Asuo Yeboah and FuFu

The Food and Living Conditions

I ate FuFu today! It was my 3rd time ever and every time I get better with it. I really  do like to eat it, it’s super easy to swallow, even the bites that seem too big. My companion and I are gonna start cooking together starting this week, and I can’t tell you how excited I am! I gained about 5 pounds in the MTC and lost 10 since I got into the field.

FUFU
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Elder Gilbert enjoying the Ghana staple called Fufu
Fufu is to Western and Central Africa cooking what mashed potatoes are to traditional European-American cooking. Fufu is a starchy accompaniment for stews or other dishes with sauce. To eat fufu: use your right hand only to tear off a bite-sized piece of the fufu, shape it into a ball, make an indentation in it, and use it to scoop up the soup or stew or sauce, or whatever you’re eating. The custom is to swallow it whole.  In Western Africa, Fufu is made from cassava tubers or yams, sometimes combined with plantains. Making fufu involves boiling, pounding, and vigorous stirring until the fufu is thick and smooth.
                                                                                                                  Some information from Ghanaweb.com

I take my Doxycycline and Vitamin every day. Pharmaceutical Drugs aren’t regulated here, so anything you want, you can get it over the counter for pretty cheap. I have a filtering water bottle from the MTC that I use about half the time. Mostly when it’s Dom-so. When the power is out, (dom-so) I have to shower out of a bucket… not fun. I much prefer the shower head. I shower every night and day and apparently I’m getting tanner every week. I can only imagine what I’ll look like going into the winter in 2017. I’ll be a sight to behold.

 

The Ups and Downs

This week was an interesting one. My companion couldn’t go out for a couple days since he had runny tummy (Diarrhea) so I had a lot of time to read and study in our apartment while he very unfortunately suffered. It just didn’t seem like a good time for him and all I could do was try to serve him as much as possible and watch. I also learned a very valuable lesson this week.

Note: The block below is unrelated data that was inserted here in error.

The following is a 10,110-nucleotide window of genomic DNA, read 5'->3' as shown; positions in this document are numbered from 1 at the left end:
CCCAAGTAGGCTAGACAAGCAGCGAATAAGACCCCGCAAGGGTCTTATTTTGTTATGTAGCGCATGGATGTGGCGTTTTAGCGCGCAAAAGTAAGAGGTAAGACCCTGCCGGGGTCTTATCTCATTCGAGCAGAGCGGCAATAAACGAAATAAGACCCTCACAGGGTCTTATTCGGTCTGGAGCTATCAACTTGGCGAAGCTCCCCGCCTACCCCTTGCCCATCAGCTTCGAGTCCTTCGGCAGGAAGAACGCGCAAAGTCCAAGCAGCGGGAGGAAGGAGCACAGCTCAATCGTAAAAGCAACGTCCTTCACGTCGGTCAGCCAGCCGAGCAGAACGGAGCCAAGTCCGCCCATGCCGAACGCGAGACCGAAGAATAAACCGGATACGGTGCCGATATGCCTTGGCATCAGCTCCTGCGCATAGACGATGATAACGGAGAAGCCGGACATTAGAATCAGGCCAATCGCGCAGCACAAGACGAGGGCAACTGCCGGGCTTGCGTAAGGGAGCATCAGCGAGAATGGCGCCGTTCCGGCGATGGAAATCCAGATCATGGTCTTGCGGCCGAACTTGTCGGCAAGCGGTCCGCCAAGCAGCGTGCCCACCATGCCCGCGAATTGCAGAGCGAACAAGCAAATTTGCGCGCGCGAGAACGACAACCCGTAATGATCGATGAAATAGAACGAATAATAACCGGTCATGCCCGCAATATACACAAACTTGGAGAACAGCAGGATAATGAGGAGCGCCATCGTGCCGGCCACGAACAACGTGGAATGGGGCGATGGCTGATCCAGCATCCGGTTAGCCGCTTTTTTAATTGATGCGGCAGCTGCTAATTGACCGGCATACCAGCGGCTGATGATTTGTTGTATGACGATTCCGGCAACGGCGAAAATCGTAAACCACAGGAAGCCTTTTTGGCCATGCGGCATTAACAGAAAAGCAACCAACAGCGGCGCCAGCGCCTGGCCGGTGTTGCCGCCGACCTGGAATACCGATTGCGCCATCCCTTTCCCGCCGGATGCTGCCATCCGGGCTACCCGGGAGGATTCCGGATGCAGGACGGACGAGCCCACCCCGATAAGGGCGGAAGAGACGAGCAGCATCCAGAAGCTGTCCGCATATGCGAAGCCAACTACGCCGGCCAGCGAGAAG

Missionary work is not exactly what I thought it would be. While I thought that it was a cookie cutter mold, it’s not. Every area, if not every mission, is like a child. They all have different needs and you can’t treat or approach them exactly the same. Culturally, this area is interesting because the sun rises at 6am and sets at 6pm every day. The town wakes up at 5-5:30 and falls asleep by 8 unless you’re a young adult out with friends doing worldly things: definitely not what I considered what this would be like. Also, this area has been open for over 6 years. Most of what I think needs to be done is reactivation. Reactivation is just as important as baptism.

I’m becoming better friends with my companion. He speaks english perfectly, it’s just his accent I have difficulty with, so no problems there. That and culture differences that we just need more time to work out. But we’re learning from each other how to better communicate and it’s awesome. 🙂

Anyway, I’ve run out of things to say, so until next week, my friends! My love is with all of you!

Elder Gilbert
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